The $3.9 million HondaJet appears to be on track for certification and first deliveries in late 2011, with the first conforming airframe expected to fly early next year, Honda Aircraft said yesterday at the NBAA Convention. The company also announced that the HondaJet flight deck has been upgraded from a Honda-edition Garmin G1000 to a Honda-defined version of the new touchscreen Garmin G3000.
When Honda Aircraft (Booth No. 5394) announced a one-year delay to its business jet program last spring, some feared the worst as the U.S. economy struggled. It turned out the Japanese aircraft maker had fallen victim to many of the same supplier problems other OEMs were experiencing, a problem that translated into some new suppliers being brought on board.
Piper Aircraft announced here yesterday that it has selected the touchscreen-controlled Garmin G3000 as the avionics suite for its in-development single-engine PiperJet.Piper emphasized that the G3000’s focus on being intuitive is key to melding with the PiperJet’s goal of avoiding needless complexity and enhancing user-friendliness.
Garmin (Booth No. 2853) yesterday introduced an integrated avionics system for light turbine-powered airplanes called G3000 that sets itself apart by using menu-driven touchscreens for accessing nearly all of the functions that pilots normally control with a myriad of buttons and dials.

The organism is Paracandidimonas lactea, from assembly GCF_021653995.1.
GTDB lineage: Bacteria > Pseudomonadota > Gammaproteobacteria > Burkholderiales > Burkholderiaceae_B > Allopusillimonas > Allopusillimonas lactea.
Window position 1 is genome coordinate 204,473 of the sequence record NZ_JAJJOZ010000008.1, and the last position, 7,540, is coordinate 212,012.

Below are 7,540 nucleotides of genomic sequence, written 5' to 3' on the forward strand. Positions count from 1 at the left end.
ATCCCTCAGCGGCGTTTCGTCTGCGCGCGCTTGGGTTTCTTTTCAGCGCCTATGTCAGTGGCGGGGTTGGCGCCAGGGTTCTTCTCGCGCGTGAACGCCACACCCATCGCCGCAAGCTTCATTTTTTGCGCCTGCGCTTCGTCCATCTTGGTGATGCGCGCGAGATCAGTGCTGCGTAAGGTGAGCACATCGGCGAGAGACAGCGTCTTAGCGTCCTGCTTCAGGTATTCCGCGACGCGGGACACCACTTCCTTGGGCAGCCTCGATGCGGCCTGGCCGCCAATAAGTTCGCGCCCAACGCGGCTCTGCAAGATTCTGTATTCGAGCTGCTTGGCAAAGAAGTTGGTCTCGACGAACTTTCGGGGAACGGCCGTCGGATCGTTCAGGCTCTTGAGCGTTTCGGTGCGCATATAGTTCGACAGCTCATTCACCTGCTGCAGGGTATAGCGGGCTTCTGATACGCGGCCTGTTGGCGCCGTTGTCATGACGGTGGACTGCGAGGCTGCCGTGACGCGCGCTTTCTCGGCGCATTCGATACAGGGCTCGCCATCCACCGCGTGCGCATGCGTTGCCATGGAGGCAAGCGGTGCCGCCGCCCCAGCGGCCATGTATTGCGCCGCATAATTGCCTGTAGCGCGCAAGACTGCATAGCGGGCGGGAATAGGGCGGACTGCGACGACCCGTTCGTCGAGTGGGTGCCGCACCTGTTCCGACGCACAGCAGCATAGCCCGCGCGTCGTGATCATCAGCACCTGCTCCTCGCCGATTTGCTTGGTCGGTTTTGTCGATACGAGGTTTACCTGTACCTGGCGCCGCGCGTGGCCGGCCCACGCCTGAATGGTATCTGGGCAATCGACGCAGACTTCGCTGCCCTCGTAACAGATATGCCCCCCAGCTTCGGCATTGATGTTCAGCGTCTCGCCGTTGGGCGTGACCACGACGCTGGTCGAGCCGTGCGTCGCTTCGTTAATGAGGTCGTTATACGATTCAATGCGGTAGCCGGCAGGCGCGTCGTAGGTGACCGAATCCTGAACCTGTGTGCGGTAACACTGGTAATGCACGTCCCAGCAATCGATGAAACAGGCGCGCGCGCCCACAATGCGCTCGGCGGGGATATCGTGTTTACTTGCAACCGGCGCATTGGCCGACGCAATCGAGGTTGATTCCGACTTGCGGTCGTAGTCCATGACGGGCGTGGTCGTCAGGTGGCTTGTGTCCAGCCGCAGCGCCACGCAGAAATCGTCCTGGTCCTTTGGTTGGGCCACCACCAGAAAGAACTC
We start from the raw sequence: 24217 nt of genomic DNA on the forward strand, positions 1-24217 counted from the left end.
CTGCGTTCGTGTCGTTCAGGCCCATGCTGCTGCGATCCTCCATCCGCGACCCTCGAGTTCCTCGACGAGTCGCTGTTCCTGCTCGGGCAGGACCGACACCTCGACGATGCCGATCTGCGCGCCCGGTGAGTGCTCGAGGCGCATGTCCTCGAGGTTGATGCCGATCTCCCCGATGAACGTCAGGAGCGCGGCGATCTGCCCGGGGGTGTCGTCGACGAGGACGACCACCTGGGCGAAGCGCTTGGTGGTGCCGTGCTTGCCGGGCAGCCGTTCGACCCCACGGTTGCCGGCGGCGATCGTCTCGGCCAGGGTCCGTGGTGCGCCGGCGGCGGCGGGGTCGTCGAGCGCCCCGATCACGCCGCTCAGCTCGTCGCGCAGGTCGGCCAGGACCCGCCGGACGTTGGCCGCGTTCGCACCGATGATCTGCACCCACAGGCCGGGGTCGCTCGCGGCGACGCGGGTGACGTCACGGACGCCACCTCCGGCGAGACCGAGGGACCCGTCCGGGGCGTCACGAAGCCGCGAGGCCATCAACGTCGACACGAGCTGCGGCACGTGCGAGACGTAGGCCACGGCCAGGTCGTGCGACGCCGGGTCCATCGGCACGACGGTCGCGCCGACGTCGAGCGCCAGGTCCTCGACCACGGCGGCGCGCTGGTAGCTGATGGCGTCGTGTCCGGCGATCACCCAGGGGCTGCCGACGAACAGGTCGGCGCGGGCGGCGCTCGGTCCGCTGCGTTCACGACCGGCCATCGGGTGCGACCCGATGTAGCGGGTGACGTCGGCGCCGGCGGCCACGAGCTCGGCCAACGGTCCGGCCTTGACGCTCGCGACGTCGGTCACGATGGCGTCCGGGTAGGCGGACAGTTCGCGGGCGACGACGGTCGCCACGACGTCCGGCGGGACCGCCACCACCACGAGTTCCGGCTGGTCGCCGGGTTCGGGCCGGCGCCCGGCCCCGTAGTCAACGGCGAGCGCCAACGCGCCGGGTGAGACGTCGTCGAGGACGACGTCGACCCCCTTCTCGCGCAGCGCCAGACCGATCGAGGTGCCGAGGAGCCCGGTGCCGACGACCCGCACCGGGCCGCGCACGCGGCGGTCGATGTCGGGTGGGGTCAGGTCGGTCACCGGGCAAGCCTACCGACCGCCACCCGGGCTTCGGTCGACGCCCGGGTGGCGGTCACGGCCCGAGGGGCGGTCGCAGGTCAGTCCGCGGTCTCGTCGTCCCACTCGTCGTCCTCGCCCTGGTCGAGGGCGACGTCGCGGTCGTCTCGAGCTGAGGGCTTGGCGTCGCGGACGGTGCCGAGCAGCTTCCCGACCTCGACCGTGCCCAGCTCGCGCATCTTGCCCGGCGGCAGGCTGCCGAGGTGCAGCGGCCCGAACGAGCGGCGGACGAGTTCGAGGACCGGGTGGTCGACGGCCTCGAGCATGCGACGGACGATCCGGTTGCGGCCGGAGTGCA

Garmin this afternoon introduced an integrated avionics system for light turbine-powered airplanes. Dubbed G3000, the new system sets itself apart by using menu-driven touchscreens for accessing nearly all of the functions that pilots normally control with myriad buttons and dials.
J.A. Air Center, a Chicago-area FBO, will give away a Garmin GPSMAP 696 here at the NBAA Convention. Attendees can register at the company’s booth (No. 2613) during the show to win the portable navigator, valued at $3,295. J.A. Air Center, based at Aurora Municipal Airport, says the multi-function 696 represents the complete range of services the FBO offers customers.
Any safety expert who wants to improve accident statistics could learn a lot by observing the Mitsubishi MU-2 situation. Since the issuance of the final rule outlining special training regulations for MU-2 pilots, there has been only one accident, and that was nonfatal. This contrasts markedly with the MU-2’s accident history before the enactment of the special FAR (SFAR).
SimCom Training Centers is celebrating its 20th anniversary this year, as well as the addition of new training programs and upgraded simulators. One new program–
the light jet familiarization course–is aimed at pilots who are thinking about transitioning to a light jet, which ties in perfectly with the new Light Business Airplane content at this year’s convention.
Daher-Socata’s target of formally launching a new eight- to 10-seat or equivalent weight twin-engine business airplane sometime next year is still planned, but it depends on the company continuing to seek investment partners to fund the NTx New Twin program, unveiled at last year’s NBAA Convention.
Emivest Aerospace, now a majority shareholder in the former Sino Swearingen Aircraft, is expected to deliver its first SJ30 business jet (S/N 008) within the next two weeks. The airplane interior will be completed by the end of this week by Jet Works of Denton, Texas.